Thursday, January 17, 2008
Tim Burton's striking and gruesome film adaptation of Stephen Sondheim's musical 'Sweeney Todd' made me feel alternately impressed by Johnny Depp's singing talent and wince at the violence. The story of a 19th century barber who avenges the loss of his wife and daughter by providing the closest shave ever to a litany of customers including the judge who caused his pain left me preoccupied by thoughts closer to home.
If the film is trying to make a serious point, it is that Sweeney's spiral of violence never ends. The previous night I had attended a meeting of the Consultative Group on the Past – a body established by the UK Government to examine methods of helping the people of Northern Ireland to address the legacy of our own violent recent history. Two things were clear from the comments made at this meeting by members of the public: first, that the levels of genuine sorrow in this society are unfathomable – families ripped apart, minds taken to the edge of destruction, small communities shattered. This is real, and not interpretation. Second, we often lack the ability to empathise with the pain of the 'other' community. It is all too easy to see 'our' pain as exclusive, and to become blind to the suffering of the community on the other side of a political divide.
Continue reading this post on the God's Politics blog.
there's a degree to which there could be no other title for a bob dylan biopic than 'i'm not there', todd haynes' never less than intriguing take on the life of the man who either represents dedication to hiding greater than any other artist, or reveals all there is to know in his music.
it's a very smart idea to have six actors play characters inspired by the dylan myth; something feels entirely right about having a young black kid, a woman, and richard gere all stand in for different aspects/eras/stories from his life. the film's stunning design - image and sound - conceal a deceptively simple core: nobody knows the real dylan, so maybe there's no real dylan there at all, or, more likely, maybe he is everything we want him to be.
i found myself checking in and out of the movie - i felt it could do with a little tightening, but then again, perhaps its looseness is the point - though it's undeniably thrilling in places. when the 'real' bob shows up in the last moments of the film, in archive footage playing his harmonica, i had the strangest experience: i've never been that interested in bob dylan as a person, though of course some of the music is unrepeatably marvellous. but after a couple of hours of mining the potential pasts of this keystone cultural figure, seeing his 'real' face, hearing his 'real' music was an emotional grace note to compare with the films that make us all cry.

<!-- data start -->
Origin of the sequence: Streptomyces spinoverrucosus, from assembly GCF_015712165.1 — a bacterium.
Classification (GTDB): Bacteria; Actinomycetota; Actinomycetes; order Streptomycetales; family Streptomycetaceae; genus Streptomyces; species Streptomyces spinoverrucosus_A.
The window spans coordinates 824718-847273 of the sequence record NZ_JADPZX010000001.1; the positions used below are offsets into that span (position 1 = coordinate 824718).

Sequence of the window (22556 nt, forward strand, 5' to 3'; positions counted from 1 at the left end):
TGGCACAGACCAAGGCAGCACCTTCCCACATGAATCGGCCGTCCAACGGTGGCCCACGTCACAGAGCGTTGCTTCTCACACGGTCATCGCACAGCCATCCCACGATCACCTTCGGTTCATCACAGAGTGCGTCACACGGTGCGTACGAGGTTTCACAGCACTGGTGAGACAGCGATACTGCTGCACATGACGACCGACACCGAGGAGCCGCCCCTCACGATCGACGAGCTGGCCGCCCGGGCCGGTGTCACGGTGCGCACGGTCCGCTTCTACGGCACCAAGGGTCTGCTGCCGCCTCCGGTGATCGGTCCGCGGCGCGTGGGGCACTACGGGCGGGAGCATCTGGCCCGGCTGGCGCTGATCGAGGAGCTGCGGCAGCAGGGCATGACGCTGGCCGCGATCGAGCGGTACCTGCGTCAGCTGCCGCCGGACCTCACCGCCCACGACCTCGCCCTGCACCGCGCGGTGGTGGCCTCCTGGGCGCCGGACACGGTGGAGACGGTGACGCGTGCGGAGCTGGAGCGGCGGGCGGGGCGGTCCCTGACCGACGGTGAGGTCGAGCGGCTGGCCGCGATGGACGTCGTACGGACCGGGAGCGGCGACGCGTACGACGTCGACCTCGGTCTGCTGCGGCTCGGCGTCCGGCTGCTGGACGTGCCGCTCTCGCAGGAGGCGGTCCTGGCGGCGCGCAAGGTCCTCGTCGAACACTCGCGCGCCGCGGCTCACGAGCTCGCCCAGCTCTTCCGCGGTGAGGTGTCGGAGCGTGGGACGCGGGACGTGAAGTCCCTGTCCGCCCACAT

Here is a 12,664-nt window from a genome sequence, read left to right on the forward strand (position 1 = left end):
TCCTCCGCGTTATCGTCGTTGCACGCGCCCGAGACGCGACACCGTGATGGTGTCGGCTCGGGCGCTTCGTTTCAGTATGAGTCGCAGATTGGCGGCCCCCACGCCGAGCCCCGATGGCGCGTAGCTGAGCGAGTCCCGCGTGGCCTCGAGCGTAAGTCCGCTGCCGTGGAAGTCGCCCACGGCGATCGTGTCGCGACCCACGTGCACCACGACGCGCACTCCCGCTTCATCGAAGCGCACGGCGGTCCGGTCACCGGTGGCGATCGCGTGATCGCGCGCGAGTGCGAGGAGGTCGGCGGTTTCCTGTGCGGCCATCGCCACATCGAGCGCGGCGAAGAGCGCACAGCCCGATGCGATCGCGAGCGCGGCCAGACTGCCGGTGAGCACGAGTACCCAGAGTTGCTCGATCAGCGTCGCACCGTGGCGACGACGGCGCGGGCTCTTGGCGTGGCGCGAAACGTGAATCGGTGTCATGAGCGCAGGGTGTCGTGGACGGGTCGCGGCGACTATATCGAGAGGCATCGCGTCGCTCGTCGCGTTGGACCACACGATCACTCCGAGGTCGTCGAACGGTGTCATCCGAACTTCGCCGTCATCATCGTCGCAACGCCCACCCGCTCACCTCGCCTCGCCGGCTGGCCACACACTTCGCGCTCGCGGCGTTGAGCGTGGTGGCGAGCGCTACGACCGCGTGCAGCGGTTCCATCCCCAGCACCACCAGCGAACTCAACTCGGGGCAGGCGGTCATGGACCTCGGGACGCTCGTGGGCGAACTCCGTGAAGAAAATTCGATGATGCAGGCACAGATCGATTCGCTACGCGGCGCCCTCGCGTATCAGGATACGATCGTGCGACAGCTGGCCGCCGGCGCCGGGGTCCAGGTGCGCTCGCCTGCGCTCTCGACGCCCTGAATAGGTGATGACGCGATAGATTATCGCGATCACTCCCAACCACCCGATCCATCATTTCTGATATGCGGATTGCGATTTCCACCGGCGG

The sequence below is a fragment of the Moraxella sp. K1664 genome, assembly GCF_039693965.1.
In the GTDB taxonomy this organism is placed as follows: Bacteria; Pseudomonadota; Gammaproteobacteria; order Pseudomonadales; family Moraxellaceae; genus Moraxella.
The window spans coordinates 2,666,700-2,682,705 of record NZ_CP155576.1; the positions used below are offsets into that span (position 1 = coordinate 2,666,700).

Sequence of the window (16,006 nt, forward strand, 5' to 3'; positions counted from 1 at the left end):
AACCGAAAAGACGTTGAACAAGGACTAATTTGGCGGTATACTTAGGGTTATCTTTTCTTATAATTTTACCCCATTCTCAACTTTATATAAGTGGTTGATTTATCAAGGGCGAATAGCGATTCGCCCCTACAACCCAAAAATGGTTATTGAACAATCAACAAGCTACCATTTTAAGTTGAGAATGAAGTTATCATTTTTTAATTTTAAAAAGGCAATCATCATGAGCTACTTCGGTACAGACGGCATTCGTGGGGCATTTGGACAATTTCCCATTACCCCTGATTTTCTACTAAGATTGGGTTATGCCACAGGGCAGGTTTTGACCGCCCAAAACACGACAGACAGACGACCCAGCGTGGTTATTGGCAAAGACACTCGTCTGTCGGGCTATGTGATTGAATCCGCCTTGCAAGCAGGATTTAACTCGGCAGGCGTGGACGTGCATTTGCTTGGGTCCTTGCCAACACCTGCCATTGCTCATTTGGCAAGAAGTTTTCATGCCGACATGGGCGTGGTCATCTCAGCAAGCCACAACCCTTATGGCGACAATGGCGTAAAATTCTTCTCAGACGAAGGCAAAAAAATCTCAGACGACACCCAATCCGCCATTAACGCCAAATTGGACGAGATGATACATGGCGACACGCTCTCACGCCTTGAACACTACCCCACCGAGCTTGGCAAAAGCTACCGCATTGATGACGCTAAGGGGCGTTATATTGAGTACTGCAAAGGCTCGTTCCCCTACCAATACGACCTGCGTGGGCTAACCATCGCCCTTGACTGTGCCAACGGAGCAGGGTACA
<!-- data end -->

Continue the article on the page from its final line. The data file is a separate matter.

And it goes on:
Monday, January 14, 2008
i'm returning to writing about film after j o'd's funeral, partly because there was nothing he and i enjoyed more than a rant about the movies. we would have had a long whiskey-fuelled argument about this one:
francis coppola has thankfully returned to actually directing films rather than simply paying other people to do so; he has finally sorted out his finances with a pretty magnificent vineyard business; and with his american zoetrope magazine gives a heck of a lot back to the kind of people whom i guess remind him of himself when he was younger - people who want to do nothing so much as tell stories in the cinema.
it's over ten years since his last film, and in that time he has tried and failed to mount an enormous film with an enormous name - 'megalopolis' - what would have probably been a sci-fi amazement; but in the past couple of years he turned his attention to the romanian philosopher and cultural theorist mircea eliade, and specifically his novella 'youth without youth', a story of a professor determined to find the original language of the human species, and who is led on a mysterious journey when being struck by lightning leads him to regress into his own youth.
some critics have suggested that this material would have made a great science fiction thriller, but thank god coppola decided to let his inner avant gardist out of the box. for his film of 'youth without youth' is more akin to a david lynch movie than the linear stories beloved by populist directors, and in that respect, has more to say. and while 'youth without youth' is a bit of a mess - it's alternately incredibly boring and capable of stunning beauty - it is also clearly the work of the man who made 'apocalypse now', 'the conversation', and particularly 'the godfather part 2' - its fractured narrative reminds me especially of the latter. of course, its story of a man ageing in the wrong direction, and too fast, also reminds me of 'jack', the nadir of coppola's career; but that's what you get when francis decides to put all his energy into something. you have to take the bloatedness along with the artistic amazements. (oh, and the best tim roth performance since 'planet of the apes'. i mean that as a compliment.)
what would the original human language sound like? what would it mean if we could hear it? is love the only force that transcends everything else? probably. i'm pretty sure francis coppola thinks so, and i'm glad he's back in the game that he plays best. 'youth without youth' is a strange film that manages to be monotonous and thrilling at the same time. it will leave you scratching your head in frustration at some scenes, and desperate to see some other parts of it again. if you care about cinema, you should see it.